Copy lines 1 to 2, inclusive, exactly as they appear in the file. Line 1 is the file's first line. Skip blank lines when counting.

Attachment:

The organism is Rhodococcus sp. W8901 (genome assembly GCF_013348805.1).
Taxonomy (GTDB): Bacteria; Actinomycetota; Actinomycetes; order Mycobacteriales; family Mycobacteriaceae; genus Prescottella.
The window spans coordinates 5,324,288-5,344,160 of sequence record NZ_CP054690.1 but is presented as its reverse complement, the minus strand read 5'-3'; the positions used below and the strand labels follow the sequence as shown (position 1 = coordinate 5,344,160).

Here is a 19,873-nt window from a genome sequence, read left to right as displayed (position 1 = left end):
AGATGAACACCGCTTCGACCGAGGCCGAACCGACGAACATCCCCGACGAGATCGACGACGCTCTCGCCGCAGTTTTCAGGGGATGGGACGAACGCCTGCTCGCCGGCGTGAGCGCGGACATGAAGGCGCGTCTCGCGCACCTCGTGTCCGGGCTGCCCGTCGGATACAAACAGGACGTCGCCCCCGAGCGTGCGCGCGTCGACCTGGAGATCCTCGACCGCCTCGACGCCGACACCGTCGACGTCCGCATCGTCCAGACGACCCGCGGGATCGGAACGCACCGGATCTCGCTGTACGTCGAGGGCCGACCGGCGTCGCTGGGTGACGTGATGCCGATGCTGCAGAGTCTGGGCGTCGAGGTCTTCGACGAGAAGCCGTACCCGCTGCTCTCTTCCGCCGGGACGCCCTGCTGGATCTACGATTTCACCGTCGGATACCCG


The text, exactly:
The organism is Rhodococcus sp. W8901 (genome assembly GCF_013348805.1).
Taxonomy (GTDB): Bacteria; Actinomycetota; Actinomycetes; order Mycobacteriales; family Mycobacteriaceae; genus Prescottella.